Hearing that Jenny Graham and Lael Wilcox are on the bill, you might naturally assume this would be a documentary on some gruelling ultra-endurance event. Maybe how many laps of the island could be completed in a set time, or perhaps how far across could be ridden without sleep.
After all, Graham does hold the women’s record for cycling around the world unsupported, averaging 145 miles / 230km every day for 124 days. Not one to rest on her laurels, this summer she'll compete in the eighth edition of the Transcontinental Race – which will be the first time it’s been held since Fiona Kolbinger won in 2019.
Wilcox is perhaps best known for winning the Trans Am Bike Race outright in 2016, a gruelling 4,200mi / 6,800km ultra-race from the USA’s east coast to its west. But she’s got plenty of races lined up for 2022 herself, including 24 Hours of Old Pueblo, TT-ing the Arizona Trail and a variety of multi-day challenges all across Europe.
But that’s not what The Rift - Riding Iceland's Fault Line is about. Instead, it’s a meandering journey through the stunning landscapes and innovative towns, equipping you with a strong appreciation of both the riding and the culture of this unique country.
Whilst on your own bikepacking trip, you might read a plaque or an information board at the top of a viewpoint, detailing the natural and human impacts on the landscape before you.
Whether that's the tectonic plates of North America and Eurasia travelling inextricably in their separate directions – covering a distance roughly two-Jenny's-fingers-worth every year – or the geothermal energy plants, tapping in to the vast renewable source that is the Earth's molten core, Graham and Wilcox scatter those little nuggets throughout their chats.
But it is the people that really leave a special mark. Arranging to cover part of the way with a local mountain biking collective, Wilcox and Graham met the top two Icelandic female Enduro riders, who've set up a women's riding group that now counts a thousand members.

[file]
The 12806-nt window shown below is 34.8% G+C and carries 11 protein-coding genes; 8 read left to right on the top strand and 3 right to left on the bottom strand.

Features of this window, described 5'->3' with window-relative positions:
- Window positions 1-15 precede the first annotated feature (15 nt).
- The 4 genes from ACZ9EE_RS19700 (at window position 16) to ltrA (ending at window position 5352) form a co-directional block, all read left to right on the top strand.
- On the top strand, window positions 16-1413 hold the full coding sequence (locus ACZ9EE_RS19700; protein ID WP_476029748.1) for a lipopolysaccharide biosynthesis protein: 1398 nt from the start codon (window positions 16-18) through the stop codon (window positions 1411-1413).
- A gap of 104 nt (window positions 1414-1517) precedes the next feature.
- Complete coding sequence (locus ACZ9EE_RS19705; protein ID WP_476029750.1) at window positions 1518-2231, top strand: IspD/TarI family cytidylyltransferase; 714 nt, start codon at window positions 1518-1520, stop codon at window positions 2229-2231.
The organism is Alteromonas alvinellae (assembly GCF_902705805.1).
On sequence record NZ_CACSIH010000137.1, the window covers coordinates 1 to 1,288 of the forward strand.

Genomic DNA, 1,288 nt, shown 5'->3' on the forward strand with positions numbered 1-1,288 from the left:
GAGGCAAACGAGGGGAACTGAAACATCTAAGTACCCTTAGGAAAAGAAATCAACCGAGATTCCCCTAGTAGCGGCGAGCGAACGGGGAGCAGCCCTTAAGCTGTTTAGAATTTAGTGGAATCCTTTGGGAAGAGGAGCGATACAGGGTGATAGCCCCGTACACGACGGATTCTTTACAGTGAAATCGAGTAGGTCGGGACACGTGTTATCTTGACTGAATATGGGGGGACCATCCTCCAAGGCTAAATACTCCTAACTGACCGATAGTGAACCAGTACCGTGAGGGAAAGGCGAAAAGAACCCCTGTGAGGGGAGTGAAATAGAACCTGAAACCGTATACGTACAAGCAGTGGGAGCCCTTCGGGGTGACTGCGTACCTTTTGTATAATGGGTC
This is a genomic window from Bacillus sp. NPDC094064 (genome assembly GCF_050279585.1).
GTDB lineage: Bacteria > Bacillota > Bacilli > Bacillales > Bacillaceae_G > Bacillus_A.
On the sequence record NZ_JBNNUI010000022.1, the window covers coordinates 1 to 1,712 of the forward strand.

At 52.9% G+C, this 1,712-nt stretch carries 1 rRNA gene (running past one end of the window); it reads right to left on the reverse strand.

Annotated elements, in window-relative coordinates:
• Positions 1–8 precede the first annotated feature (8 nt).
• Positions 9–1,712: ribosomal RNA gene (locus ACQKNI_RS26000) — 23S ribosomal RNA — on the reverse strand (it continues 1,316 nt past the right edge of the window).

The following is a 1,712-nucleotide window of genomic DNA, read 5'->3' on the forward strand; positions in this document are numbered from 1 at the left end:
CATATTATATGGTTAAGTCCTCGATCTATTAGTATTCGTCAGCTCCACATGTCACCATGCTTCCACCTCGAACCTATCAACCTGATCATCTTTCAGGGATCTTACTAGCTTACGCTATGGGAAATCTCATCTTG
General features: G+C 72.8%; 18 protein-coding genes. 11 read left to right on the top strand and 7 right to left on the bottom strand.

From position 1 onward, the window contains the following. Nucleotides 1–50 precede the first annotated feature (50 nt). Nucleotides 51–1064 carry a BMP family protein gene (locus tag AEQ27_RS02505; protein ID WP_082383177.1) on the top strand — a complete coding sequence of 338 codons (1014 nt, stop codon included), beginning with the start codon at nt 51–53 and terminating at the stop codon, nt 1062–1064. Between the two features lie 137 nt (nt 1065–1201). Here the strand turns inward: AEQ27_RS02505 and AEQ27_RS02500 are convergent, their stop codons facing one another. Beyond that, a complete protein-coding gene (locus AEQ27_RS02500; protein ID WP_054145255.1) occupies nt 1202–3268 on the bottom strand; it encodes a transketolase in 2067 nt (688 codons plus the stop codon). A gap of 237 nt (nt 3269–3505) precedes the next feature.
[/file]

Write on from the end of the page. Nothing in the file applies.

Considering Iceland’s tiny population, that’s staggeringly huge. Scale that up to the United States and it equates to 900,000 people – more than the population of San Francisco.
The riding's pretty natural, following trails created by sheep over hundreds of years, but it’s incredibly brutal. The bikes require suspension travel longer than even the most flexible roadie's stem and chunky tyres that weigh more than a wheelset. On the other hand, such tough local trails make for highly skilled riders.
Given the wilderness and lack of roads, the filming itself proved quite a challenge. E-bikes helped access those remote areas that cars couldn’t follow, while plenty of spares and banks of batteries helped guard – to some extent – against bad luck.
Although one thing beyond anyone's control is the weather. With 100mph winds hitting the west of the island when the trip was due to start, there was little else that could be done other than wait it out for safer conditions.
During their time there, Graham and Wilcox were introduced to an Icelandic proverb to the effect of: "If you don't like the weather; wait a moment". With the high mountains and remote ocean location, weather systems can roll in and out with an almost disorienting speed.
At least it meant that the delay wasn't problematically long, but it also meant the dry conditions at the start of the trip didn't hang around all that long.
The Rift - Riding Iceland's Fault Line is available now to watch on GCN+ with a subscription that costs £6.99 / $8.99 and includes close to 100 exclusive full-length documentaries, as well as racing coverage and highlights.
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